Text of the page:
Alberta Premier Danielle Smith is downplaying the effect of two major oil sands tailings water releases, two First Nations leaders in the region said Wednesday.
Meanwhile, Environment Canada has confirmed that the Alberta government has not passed on news of the spill. The federal agency, which is investigating the spill, released a timeline saying the department was first notified of the First Nations releases.
Earlier this week, Smith said the release of at least 5.3 million liters of toxic tailings from Imperial Oil’s Kearl Lake mine had had no effect on local waterways or wildlife.
She also blamed Imperial for slow communications on the releases, which led to the spread of “misinformation”.
“I don’t really know why she would say that,” said Chief Billy-Joe Tuccaro of the Mikisew Cree First Nation, which is downline from the releases. Its members also harvest on land adjacent to them.
“I really believe it’s too early to be definitive. (Smith’s) comments are very concerning.
Chief Allan Adam of the Athabasca Chipewyan First Nation said the discharges – which contain toxic levels of contaminants, such as arsenic – are much more than a communication problem.
“This is an environmental disaster that (Alberta’s energy regulator) and Imperial Oil tried to cover up and now the Premier and (Environment Minister Sonya Savage) are trying to minimize.”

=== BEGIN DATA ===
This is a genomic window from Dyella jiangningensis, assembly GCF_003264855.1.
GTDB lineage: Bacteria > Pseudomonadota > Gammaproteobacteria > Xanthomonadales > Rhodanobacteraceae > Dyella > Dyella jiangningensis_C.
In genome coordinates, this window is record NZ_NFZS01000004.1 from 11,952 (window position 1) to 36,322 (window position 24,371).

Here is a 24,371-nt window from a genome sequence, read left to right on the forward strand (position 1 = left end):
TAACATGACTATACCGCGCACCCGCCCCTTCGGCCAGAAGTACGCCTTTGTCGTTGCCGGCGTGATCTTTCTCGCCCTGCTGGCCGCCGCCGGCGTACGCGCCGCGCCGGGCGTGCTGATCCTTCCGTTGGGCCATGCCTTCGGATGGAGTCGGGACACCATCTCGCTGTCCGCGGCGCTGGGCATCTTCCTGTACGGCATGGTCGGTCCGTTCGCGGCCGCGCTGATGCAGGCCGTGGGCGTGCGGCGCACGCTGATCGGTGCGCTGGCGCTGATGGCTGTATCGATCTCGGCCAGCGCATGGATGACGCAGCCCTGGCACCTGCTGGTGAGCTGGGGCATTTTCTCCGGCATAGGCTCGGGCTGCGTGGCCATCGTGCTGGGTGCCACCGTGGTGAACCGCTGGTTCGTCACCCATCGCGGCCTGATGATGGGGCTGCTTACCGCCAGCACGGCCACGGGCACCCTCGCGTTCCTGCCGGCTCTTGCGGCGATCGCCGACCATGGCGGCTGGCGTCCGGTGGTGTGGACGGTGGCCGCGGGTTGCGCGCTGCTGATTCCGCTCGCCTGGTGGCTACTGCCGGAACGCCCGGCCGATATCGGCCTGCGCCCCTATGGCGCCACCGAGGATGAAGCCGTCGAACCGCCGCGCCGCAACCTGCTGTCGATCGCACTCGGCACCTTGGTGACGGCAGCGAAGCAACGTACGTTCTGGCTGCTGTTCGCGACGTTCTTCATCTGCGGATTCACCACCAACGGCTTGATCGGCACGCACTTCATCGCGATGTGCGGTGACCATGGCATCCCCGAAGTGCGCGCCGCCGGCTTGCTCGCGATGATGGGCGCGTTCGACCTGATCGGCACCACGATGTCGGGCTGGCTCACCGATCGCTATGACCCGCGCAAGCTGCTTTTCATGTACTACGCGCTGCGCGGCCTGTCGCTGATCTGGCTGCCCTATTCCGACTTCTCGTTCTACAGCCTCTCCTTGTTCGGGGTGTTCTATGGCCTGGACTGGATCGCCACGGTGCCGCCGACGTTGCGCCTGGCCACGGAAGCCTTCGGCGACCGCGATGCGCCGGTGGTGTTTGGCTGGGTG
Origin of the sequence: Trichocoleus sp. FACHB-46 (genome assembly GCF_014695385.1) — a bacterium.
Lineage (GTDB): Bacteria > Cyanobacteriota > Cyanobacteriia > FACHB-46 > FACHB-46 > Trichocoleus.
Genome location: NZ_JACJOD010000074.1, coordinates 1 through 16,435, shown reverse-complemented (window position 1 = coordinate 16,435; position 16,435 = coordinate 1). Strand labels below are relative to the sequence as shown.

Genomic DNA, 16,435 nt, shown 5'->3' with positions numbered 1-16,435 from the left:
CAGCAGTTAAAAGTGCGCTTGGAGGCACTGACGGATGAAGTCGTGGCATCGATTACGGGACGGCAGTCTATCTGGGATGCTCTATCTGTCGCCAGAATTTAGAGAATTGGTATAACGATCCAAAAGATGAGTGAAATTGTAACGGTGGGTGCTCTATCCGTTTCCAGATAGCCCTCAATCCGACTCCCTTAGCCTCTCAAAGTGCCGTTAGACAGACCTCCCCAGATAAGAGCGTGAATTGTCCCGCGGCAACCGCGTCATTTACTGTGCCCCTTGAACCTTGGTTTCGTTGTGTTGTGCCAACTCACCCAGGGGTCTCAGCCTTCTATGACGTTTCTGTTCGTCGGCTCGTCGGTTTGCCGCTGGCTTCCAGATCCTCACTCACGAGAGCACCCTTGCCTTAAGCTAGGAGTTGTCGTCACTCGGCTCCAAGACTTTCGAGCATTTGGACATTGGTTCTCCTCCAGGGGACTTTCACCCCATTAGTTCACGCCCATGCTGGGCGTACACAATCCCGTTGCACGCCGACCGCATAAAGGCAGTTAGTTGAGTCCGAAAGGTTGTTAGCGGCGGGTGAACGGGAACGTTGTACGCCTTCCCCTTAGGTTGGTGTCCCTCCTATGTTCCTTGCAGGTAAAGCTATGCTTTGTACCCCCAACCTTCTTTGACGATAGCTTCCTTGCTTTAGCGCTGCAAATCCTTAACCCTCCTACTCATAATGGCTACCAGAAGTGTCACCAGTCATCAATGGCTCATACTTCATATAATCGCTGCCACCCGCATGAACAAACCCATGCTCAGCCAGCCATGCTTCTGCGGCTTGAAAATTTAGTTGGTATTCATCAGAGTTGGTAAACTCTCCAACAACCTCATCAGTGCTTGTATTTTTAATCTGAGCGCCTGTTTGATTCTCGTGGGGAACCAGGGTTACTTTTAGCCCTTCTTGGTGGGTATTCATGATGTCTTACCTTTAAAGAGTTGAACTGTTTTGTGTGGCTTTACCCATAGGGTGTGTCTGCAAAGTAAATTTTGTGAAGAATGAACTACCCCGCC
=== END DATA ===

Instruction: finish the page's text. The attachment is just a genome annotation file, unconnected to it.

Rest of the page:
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Smith’s office did not immediately respond to a request for comment.
Last May, Imperial discovered brown sludge that later turned out to be seepage from a nearby tailings pond.
Tailings are water, clay, sand and a small amount of bitumen left over after most of the bitumen has been removed from the oil sands during the extraction process at the mine.
The company informed Alberta authorities and First Nations about the initial discovery, but did not release further information until February, when another 5.3 million liters of tailings leaked from a pond. of containment.
Environment Canada said it learned of the releases on Feb. 7, the same day the Alberta Energy Regulator issued an environmental protection order.